In Montana’s Finley Basin there are known tungsten deposits. An Australian company wanted to bring revenue and jobs to the state by developing the resource. While the property was successfully drilled and recognized by Union Carbide in the seventies, it is now about 200 yards inside a roadless study area. The Forest Service was willing to offer a conditional drilling permit. Among the conditions were these requirements: The drill sites must be cleared using hand tools, The drilling equipment and fuel must be transported to the site by a team of pack mules, The mules must be fed certified weed-free hay, and Drill site and trail reclamation must be done using hand tools. The company gave up. Story (stupid Luddites)

Texas nativity scene

Thousands of Texans, including the state attorney general and the governor, have sent a clear message to Wisconsin atheists who enjoy intimidating small towns into removing nativity scenes.

At least 5,000 showed up at a rally supporting Henderson County officials who have refused to comply with the group’s demand that they remove a nativity scene from the Athens, Texas, courthouse lawn.

Texas Attorney General Greg Abbott said that if the Wisconsin atheists sue as threatened, his office would come to the county’s defense.

Texas’ governor, Rick Perry, also said he would fight to support the county.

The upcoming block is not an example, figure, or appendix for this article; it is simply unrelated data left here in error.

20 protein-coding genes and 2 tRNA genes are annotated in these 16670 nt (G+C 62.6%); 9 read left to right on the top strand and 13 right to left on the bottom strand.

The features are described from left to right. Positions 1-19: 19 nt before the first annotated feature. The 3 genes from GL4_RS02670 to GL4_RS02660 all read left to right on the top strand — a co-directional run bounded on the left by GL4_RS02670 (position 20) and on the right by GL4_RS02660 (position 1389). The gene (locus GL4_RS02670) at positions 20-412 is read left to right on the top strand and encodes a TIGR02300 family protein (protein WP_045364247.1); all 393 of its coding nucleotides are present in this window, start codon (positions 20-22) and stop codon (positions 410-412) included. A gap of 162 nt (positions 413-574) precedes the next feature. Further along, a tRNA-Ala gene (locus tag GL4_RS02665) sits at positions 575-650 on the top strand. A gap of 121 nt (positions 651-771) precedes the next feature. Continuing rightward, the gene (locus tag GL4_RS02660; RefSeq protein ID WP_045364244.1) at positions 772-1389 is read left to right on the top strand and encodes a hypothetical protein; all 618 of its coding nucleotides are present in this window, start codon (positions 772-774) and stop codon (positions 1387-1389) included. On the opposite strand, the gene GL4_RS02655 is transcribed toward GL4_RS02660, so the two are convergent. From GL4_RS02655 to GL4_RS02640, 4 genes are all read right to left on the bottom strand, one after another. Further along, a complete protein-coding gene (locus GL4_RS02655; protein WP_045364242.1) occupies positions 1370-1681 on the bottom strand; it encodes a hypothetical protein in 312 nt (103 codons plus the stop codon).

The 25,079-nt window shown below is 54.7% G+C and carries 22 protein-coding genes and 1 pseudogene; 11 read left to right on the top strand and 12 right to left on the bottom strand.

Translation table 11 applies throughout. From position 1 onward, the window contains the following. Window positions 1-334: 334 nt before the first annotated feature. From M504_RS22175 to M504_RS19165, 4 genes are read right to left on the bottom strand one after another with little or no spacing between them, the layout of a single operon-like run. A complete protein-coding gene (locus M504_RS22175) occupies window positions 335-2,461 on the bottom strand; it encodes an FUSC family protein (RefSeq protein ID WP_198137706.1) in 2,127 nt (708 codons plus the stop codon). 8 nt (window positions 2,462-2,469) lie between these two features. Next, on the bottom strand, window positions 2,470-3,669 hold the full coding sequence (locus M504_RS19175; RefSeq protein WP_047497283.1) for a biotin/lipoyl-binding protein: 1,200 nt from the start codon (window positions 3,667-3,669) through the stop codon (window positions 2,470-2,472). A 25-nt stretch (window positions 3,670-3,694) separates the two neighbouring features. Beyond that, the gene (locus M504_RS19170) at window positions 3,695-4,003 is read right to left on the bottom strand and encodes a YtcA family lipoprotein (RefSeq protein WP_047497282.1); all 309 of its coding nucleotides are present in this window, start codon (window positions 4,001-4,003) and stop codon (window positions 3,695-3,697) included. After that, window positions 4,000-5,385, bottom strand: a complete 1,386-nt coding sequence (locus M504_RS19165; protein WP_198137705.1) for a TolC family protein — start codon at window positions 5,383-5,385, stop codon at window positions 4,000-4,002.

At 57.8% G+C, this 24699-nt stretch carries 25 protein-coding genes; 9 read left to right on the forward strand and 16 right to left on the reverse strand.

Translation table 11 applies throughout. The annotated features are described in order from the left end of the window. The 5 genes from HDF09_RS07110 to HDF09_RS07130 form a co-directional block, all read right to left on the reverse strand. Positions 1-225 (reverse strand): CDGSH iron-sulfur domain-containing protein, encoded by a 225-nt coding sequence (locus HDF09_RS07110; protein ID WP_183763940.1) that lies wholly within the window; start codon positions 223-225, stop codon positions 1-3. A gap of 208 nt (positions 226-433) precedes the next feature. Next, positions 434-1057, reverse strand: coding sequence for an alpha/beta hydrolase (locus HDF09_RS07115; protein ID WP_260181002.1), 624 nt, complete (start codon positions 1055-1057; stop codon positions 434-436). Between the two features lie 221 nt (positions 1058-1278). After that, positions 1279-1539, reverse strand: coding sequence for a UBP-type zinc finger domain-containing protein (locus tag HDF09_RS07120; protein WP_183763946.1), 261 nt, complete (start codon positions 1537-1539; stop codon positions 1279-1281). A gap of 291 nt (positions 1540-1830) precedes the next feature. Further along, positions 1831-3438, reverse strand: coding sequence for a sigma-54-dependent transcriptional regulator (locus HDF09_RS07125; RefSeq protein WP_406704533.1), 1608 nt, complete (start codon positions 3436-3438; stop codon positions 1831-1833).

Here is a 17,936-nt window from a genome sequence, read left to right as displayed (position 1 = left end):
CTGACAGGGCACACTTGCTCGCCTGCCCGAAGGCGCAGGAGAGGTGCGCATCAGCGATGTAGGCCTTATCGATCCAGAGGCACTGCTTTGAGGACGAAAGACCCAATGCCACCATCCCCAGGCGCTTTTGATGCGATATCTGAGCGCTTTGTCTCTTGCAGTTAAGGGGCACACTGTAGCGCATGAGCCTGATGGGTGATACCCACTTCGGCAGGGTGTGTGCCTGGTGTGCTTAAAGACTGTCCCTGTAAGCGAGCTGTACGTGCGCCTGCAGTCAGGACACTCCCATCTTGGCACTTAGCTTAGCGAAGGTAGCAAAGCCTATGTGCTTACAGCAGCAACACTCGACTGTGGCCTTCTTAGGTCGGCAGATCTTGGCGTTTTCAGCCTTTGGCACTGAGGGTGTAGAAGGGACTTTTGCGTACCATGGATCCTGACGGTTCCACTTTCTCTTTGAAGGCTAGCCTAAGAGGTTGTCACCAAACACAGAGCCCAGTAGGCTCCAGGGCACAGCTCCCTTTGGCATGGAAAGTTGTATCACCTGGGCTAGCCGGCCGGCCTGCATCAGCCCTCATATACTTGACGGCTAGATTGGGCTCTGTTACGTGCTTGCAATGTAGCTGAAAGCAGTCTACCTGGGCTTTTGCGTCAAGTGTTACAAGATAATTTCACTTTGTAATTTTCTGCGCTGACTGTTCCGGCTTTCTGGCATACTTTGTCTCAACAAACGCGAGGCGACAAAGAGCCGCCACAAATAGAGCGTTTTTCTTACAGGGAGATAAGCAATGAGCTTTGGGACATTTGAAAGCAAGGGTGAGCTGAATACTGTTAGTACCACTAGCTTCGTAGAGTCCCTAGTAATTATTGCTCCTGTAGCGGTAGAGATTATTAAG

The governor’s office "strongly supports the right of Henderson County to display a Christmas Nativity scene on public property," said Lucy Nashed, deputy press secretary for Perry’s office. "We have fought the Freedom from Religion Foundation before and won. Our founding principles give citizens freedom of religion, not freedom from religion. Faith and freedom helped build this nation, and faith cannot and should not be removed from public life."

Last summer, the Wisconsin atheists attempted to block Perry from organizing a prayer rally at Reliant Stadium in Houston. That complaint filed in July alleging that Perry’s "initiation, organization, promotion and participation as governor in a prayer rally" violated the First Amendment was dismissed by U.S. District Judge Gray Miller.

More here

Promises

Arab spring

...one of the great unreported stories throughout what we used to call Christendom is the persecution of Christians around the world. In Egypt, the "Arab Spring" is going so swimmingly that Copts are already fleeing Egypt and, for those Christians that remain, Midnight Mass has to be held in the daylight for security reasons. In Iraq, midnight services have been canceled entirely for fear of bloodshed, part of the remorseless de-Christianizing that has been going on, quite shamefully, under an American imperium.

Not merely the media but Christian leaders in the west seem to be embarrassed by behavior that doesn’t conform to their dimwitted sappiness about "Facebook Revolutions". It took a Jew to deliver this line: